Nature-based solutions and the evolution of agriculture

14 March 2022

Farming intensification has increased over the past half-century, driven by advancements in machinery, technology, agronomy and precision techniques, and motivated by the need to feed a growing population. In parallel, there has been a rising societal awareness of the importance of managing natural resources in a way that preserves them for current and future generations1.

Instead of pitting the needs of nature and humankind against one another, however, this divergence has renewed recognition within the agricultural community that productivity, profitability and sustainability can go hand-in-hand. That actively embracing land, water and biodiversity programs can be done in a way that satisfies local and investment communities and allows for competition in the global marketplace for agricultural commodities all at the same time.

The duty to act as custodians of the natural resources that farmers are both dependent upon and intrinsically linked with has long been accepted as a core component of an agricultural strategy – not least because of the correlation between the health of a land’s biodiversity and the quality of its output.

What is changing, though, is the way in which that responsibility is playing out and the scale and breadth of the opportunity it is opening up for the farming sector. Research and innovation continue to expand the range of solutions available to the sector's micro environmental challenges. However, deployed at scale, those solutions could expand its already-outsized role in environmental management and tackling the most pressing challenge of the day – climate change.

Agricultural operations are responsible for 14 per cent of Australia's greenhouse gas emissions2, yet the land they use accounts for 55 per cent (427 million hectares) of the country’s entire landmass3. As well-managed land has a high carbon sequestration potential, the opportunity exists for the nation’s pastoral and arable businesses to play a lead role in helping Australia meet its commitment to achieving net zero emissions by 2050.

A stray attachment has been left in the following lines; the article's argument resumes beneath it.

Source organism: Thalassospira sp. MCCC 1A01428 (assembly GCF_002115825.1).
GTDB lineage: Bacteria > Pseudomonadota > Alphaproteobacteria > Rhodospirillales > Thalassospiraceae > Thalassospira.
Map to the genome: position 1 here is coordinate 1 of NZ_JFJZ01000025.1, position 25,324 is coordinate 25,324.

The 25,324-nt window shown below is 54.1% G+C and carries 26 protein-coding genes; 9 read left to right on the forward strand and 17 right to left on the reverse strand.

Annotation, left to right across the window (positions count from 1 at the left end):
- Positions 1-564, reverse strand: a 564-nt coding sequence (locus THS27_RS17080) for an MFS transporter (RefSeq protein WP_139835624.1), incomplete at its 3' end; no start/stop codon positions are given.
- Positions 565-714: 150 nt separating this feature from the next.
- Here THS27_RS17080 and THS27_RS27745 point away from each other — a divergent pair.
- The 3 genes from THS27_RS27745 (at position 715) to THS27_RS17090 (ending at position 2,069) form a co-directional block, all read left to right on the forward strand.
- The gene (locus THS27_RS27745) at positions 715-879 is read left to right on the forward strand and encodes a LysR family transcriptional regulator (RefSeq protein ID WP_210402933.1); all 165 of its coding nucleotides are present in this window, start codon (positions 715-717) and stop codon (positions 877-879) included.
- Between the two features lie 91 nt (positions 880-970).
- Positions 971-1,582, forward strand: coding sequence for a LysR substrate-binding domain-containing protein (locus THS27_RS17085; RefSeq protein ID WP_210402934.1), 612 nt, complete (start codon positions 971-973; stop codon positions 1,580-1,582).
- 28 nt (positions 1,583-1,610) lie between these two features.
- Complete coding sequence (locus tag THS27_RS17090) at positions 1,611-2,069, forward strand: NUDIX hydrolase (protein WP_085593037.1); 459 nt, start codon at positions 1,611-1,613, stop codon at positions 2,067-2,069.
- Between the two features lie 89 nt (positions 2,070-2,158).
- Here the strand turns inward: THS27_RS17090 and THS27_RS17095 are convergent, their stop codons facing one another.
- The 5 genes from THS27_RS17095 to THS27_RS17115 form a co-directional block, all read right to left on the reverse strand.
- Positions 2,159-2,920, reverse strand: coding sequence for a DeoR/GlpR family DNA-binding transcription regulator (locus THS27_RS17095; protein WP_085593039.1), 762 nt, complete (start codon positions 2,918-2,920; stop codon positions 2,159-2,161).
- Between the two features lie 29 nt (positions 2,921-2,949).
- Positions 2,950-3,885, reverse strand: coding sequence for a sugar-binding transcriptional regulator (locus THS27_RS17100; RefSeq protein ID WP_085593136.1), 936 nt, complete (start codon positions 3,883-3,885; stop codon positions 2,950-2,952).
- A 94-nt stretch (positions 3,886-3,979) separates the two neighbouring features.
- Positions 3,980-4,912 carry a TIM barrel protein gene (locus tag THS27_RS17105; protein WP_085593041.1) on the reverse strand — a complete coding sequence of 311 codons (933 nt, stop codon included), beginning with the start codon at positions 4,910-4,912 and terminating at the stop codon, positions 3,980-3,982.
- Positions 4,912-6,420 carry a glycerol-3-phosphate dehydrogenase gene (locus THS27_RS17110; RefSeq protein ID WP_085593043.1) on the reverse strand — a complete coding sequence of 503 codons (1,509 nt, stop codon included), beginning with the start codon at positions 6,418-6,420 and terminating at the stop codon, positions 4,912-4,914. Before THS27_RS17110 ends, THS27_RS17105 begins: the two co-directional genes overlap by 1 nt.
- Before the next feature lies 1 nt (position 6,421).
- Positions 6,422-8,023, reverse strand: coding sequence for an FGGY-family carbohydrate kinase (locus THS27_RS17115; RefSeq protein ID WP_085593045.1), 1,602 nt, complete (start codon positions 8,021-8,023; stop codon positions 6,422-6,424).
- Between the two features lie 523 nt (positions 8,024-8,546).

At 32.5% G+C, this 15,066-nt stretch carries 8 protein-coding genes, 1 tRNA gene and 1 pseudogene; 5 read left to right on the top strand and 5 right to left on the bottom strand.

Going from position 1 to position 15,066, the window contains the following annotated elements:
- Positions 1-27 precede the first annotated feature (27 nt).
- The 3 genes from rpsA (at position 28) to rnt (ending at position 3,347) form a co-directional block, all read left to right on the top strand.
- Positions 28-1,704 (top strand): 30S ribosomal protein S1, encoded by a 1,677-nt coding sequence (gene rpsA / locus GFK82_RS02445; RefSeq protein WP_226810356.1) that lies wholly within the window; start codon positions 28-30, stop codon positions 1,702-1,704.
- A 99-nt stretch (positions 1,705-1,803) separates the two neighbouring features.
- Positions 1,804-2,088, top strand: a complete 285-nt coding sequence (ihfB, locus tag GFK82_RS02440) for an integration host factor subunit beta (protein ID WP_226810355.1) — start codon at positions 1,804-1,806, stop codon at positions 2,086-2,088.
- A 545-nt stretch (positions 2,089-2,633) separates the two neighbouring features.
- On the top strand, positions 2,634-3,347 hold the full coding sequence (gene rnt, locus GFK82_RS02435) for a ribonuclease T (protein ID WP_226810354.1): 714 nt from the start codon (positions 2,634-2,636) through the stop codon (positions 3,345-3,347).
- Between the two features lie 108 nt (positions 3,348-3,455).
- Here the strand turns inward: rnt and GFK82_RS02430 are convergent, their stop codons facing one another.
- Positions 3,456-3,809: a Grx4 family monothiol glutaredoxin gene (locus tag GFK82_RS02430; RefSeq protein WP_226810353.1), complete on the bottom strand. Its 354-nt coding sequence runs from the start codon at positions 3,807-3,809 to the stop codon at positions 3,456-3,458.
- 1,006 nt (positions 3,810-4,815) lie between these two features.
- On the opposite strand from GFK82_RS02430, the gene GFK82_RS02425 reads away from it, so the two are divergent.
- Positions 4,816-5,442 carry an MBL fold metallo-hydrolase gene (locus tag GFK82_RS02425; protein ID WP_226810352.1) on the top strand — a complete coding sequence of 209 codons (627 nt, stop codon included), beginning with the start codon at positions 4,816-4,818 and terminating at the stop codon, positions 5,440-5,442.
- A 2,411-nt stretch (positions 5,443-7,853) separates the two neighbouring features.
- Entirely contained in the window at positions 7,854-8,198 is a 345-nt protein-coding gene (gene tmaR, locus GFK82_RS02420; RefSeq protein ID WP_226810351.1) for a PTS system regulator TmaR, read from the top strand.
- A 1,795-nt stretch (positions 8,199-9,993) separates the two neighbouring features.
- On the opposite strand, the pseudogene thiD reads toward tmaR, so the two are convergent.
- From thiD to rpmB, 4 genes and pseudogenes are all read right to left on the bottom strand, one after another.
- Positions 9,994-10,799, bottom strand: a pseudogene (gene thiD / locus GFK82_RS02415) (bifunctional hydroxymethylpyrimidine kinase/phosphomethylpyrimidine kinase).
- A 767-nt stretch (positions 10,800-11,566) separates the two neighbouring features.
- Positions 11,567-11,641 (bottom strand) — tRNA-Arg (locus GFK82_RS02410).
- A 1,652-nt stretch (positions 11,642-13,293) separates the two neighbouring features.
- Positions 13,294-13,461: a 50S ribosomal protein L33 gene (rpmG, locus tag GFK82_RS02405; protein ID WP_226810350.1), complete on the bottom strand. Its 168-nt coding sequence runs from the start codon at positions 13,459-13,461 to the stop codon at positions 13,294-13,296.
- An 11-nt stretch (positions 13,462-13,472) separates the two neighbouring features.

The storage of carbon in vegetation and soils is now one of the priorities within the Australian Government's emissions reduction roadmap. Its inclusion as one of six focus technologies is expected to drive new demand for low cost, high-impact carbon mitigation activities as soil carbon sequestration. Sectors able to expand their use of these techniques and grow their negative emissions impact – like agriculture – will play a key role in decarbonising the nation.

Negative emissions are needed to limit global warming

Source: Adapted from ‘A blueprint for scaling voluntary carbon markets to meet the climate challenge’, McKinsey, 2021.

Nature-based solutions

The greater importance now placed on ecological custodianship by society and governments alike is increasingly allowing the costs of environmental management to be shared more broadly. Public subsidies, biodiversity incentives, carbon credits and a premium placed on organic produce by consumers have allowed land managers to make ‘active sustainability’ a central tenet of their commercial strategy.

Elizabeth O'Leary, Head of Agriculture and Natural Assets with Macquarie Asset Management, says this shift in public perception has expanded how landscapes are managed.

“Twenty years ago, running a viable agricultural business meant a focus on maximising the amount of land available for grazing and arable purposes to produce the most valuable output: a food or fibre commodity. But things have changed, and the market now also sees value in the active management of the landscape and having a dual focus on productivity and sustainability, and there is a willingness to pay for the protection and enhancement of the natural enviornment.”

Agriculture's carbon journey